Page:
Note: Even though the table contains one entry for each element that occurs in the corpus, the contents of the tables only depend on the pattern.

The second table contains one entry for each element in the pattern; a std::vector<pattern_length> works well. Each entry in the table is basically the amount that the matching window can be moved when a mismatch is found. The Boyer-Moore algorithm works by at each position, comparing an element in the pattern to one in the corpus. If it matches, it advances to the next element in both the pattern and the corpus. If the end of the pattern is reached, then a match has been found, and can be returned. If the elements being compared do not match, then the precomputed tables are consulted to determine where to position the pattern in the corpus, and what position in the pattern to resume the matching.

The Boyer-Moore algorithm requires that both the corpus and the pattern be represented with random-access iterators, and that both iterator types "point to" the same type (or at least decay<typename iterator_traits<Iterator1>::value_type>::type and decay<typename iterator_traits<Iterator2>::value_type>::type are the same).


The Boyer-Moore-Horspool search algorithm was published by Nigel Horspool in 1980. It is a refinement of the Boyer-Moore algorithm that trades space for time. It uses less space for internal tables than Boyer-Moore, and has poorer worst-case performance.

Like the Boyer-Moore algorithm, it has a table that (logically) contains one entry for each element in the pattern "alphabet". When a mismatch is found in the comparison between the pattern and the corpus, this table and the mismatched character in the corpus are used to decide how far to advance the pattern to start the new comparison.

A reasonable description (with sample code) is available on Wikipedia.

The Boyer-Moore algorithm requires that both the corpus and the pattern be represented with random-access iterators, and that both iterator types "point to" the same type (or at least decay<typename iterator_traits<Iterator1>::value_type>::type and decay<typename iterator_traits<Iterator2>::value_type>::type are the same).

Calls to be added to the standard library

    template <typename Iterator, typename Searcher>
    Iterator search ( Iterator first, Iterator last, Searcher &&searcher );

    template <typename Iterator>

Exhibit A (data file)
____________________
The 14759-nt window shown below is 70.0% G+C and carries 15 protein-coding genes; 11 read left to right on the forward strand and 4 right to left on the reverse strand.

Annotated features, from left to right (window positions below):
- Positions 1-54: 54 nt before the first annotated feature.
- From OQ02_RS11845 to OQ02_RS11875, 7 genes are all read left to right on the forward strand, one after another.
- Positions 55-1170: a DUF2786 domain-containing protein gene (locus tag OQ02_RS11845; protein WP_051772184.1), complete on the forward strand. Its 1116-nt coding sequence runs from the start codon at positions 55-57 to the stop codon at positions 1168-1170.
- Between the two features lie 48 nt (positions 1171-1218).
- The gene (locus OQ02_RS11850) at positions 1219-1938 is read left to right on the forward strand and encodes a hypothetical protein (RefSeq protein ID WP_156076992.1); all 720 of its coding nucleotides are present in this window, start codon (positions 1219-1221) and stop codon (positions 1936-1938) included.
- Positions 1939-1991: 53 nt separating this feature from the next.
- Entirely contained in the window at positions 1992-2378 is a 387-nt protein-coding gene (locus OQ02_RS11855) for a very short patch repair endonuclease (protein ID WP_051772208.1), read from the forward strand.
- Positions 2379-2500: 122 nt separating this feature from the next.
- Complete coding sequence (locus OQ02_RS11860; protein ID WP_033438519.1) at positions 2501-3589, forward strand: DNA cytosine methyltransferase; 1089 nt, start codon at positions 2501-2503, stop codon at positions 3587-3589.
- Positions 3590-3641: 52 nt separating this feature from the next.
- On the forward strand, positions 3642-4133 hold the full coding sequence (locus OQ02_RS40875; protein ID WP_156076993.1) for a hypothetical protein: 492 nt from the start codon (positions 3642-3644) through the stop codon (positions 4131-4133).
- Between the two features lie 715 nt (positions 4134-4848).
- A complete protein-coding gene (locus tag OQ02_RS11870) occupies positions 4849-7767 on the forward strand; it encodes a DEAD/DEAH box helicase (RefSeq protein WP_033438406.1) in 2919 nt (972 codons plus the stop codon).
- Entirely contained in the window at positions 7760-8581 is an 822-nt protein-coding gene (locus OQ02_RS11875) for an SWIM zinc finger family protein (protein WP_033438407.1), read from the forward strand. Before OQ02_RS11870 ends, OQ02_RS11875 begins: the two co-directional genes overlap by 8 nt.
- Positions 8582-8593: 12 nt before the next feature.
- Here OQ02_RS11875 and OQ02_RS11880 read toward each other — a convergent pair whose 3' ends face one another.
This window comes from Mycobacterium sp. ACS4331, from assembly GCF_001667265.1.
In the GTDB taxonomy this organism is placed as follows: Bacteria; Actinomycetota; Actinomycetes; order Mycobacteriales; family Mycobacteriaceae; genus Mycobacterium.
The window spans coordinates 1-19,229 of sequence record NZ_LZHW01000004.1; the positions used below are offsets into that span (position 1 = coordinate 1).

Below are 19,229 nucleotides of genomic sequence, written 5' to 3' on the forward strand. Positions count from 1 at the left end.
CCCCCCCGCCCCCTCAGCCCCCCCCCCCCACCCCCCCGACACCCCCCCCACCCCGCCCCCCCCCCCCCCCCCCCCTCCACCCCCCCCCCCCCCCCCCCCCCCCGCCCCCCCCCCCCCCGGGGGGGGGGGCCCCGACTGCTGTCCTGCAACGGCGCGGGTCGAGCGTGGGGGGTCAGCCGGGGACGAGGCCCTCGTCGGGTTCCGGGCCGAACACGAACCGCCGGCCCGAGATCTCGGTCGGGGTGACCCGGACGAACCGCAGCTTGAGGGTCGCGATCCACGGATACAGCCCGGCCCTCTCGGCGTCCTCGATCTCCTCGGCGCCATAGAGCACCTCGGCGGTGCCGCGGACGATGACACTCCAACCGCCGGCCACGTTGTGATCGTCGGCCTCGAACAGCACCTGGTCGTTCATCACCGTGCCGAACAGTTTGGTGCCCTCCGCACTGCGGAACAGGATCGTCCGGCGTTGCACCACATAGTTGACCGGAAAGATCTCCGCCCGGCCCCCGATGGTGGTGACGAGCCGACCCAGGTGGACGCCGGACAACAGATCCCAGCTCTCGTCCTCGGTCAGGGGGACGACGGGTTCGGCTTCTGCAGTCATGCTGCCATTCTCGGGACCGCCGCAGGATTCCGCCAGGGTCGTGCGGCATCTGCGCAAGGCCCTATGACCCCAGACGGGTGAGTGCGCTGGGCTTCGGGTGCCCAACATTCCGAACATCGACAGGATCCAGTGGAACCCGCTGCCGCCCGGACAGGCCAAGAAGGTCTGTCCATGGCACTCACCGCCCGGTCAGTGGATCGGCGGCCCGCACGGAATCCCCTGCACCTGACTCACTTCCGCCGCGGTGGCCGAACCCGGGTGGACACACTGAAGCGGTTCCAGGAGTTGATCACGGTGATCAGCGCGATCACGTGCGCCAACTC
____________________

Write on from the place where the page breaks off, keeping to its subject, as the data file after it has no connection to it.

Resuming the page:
_unspecified_ make_searcher ( Iterator first, Iterator last );

    template <typename Iterator, typename Pred>
    _unspecified_ make_searcher ( Iterator first, Iterator last, Pred p );

    template <typename RandomAccessIterator>
    _unspecified_ make_boyer_moore_searcher ( RandomAccessIterator first, RandomAccessIterator last );

    template <typename Iterator>
    _unspecified_ make_boyer_moore_horspool_searcher ( RandomAccessIterator first, RandomAccessIterator last );

Example usage

    // existing code
    iter = search ( corpus_first, corpus_last, pattern_first, pattern_last );

    // same code, new interface
    iter = search ( corpus_first, corpus_last, make_searcher ( pattern_first, pattern_last ));

    // same code, different algorithm
    iter = search ( corpus_first, corpus_last, make_boyer_moore_searcher ( pattern_first, pattern_last ));


Using the new interface with the existing search algorithms should fulfill all the performance guarantees for the current interface of std::search. No additional comparisons are necessary. However, the creation of the search object may add some additional overhead. Different algorithms will have different amounts of overhead to create the search object. The default_search objects, for example, should be cheap to create - they will typically be a pair of iterators. The Boyer-Moore search object, on the other hand, will contain a pair of tables, and require a significant amount of computation to create.

In my tests, on medium sized search patterns (about 100 entries), the Boyer-Moore and Boyer-Moore-Horspool were about 8-10x faster than std::search. For longer patterns, the advantage increases. For short patterns, they may actually be slower.

Test timings

These results were run on a MacBookPro (i5) computer, compiled with clang 3.2 -O3, and compared against libc++. The corpus was about 2.8MB of base64-encoded text. All timings are normalized against std::search.

The titles of the test indicate where the pattern is located in the corpus being searched; "At Start", etc. "Not found" is the case where the pattern does not exist in the corpus, i.e, the search will fail.

AlgorithmAt StartMiddleAt EndNot Found
Pattern Length1191054391
default search107.192.79104.6107
Boyer-Moore Horspool82.1411.820.0410.41

Sample Implementation

An implementation of this proposal, available under the Boost Software License can be found on GitHub.